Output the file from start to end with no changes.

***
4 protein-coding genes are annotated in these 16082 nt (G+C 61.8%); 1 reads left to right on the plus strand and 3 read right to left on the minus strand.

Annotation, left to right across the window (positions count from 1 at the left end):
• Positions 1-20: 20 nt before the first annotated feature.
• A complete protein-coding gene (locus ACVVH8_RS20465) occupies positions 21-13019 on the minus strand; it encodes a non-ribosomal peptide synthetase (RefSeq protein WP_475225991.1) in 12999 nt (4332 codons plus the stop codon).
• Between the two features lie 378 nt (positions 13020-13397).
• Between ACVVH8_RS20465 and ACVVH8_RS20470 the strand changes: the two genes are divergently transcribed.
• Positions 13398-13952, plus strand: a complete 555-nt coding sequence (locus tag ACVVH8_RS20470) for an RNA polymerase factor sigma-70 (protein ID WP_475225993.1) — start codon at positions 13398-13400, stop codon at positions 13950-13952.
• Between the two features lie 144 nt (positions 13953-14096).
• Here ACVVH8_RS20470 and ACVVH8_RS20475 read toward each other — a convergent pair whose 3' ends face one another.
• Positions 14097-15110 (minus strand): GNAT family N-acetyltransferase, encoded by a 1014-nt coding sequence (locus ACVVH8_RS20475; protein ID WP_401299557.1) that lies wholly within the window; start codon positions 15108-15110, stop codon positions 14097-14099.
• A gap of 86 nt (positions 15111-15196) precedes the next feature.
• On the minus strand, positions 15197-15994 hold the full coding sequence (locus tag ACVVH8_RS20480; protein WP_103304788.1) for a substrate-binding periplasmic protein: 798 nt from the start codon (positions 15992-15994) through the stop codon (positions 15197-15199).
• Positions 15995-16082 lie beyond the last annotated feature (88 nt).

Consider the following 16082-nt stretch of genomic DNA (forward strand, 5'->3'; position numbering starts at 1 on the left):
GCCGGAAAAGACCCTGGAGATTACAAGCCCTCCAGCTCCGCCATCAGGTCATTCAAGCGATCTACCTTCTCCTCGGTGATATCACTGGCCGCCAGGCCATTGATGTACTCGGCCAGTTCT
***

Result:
4 protein-coding genes are annotated in these 16082 nt (G+C 61.8%); 1 reads left to right on the plus strand and 3 read right to left on the minus strand.

Annotation, left to right across the window (positions count from 1 at the left end):
• Positions 1-20: 20 nt before the first annotated feature.
• A complete protein-coding gene (locus ACVVH8_RS20465) occupies positions 21-13019 on the minus strand; it encodes a non-ribosomal peptide synthetase (RefSeq protein WP_475225991.1) in 12999 nt (4332 codons plus the stop codon).
• Between the two features lie 378 nt (positions 13020-13397).
• Between ACVVH8_RS20465 and ACVVH8_RS20470 the strand changes: the two genes are divergently transcribed.
• Positions 13398-13952, plus strand: a complete 555-nt coding sequence (locus tag ACVVH8_RS20470) for an RNA polymerase factor sigma-70 (protein ID WP_475225993.1) — start codon at positions 13398-13400, stop codon at positions 13950-13952.
• Between the two features lie 144 nt (positions 13953-14096).
• Here ACVVH8_RS20470 and ACVVH8_RS20475 read toward each other — a convergent pair whose 3' ends face one another.
• Positions 14097-15110 (minus strand): GNAT family N-acetyltransferase, encoded by a 1014-nt coding sequence (locus ACVVH8_RS20475; protein ID WP_401299557.1) that lies wholly within the window; start codon positions 15108-15110, stop codon positions 14097-14099.
• A gap of 86 nt (positions 15111-15196) precedes the next feature.
• On the minus strand, positions 15197-15994 hold the full coding sequence (locus tag ACVVH8_RS20480; protein WP_103304788.1) for a substrate-binding periplasmic protein: 798 nt from the start codon (positions 15992-15994) through the stop codon (positions 15197-15199).
• Positions 15995-16082 lie beyond the last annotated feature (88 nt).

Consider the following 16082-nt stretch of genomic DNA (forward strand, 5'->3'; position numbering starts at 1 on the left):
GCCGGAAAAGACCCTGGAGATTACAAGCCCTCCAGCTCCGCCATCAGGTCATTCAAGCGATCTACCTTCTCCTCGGTGATATCACTGGCCGCCAGGCCATTGATGTACTCGGCCAGTTCT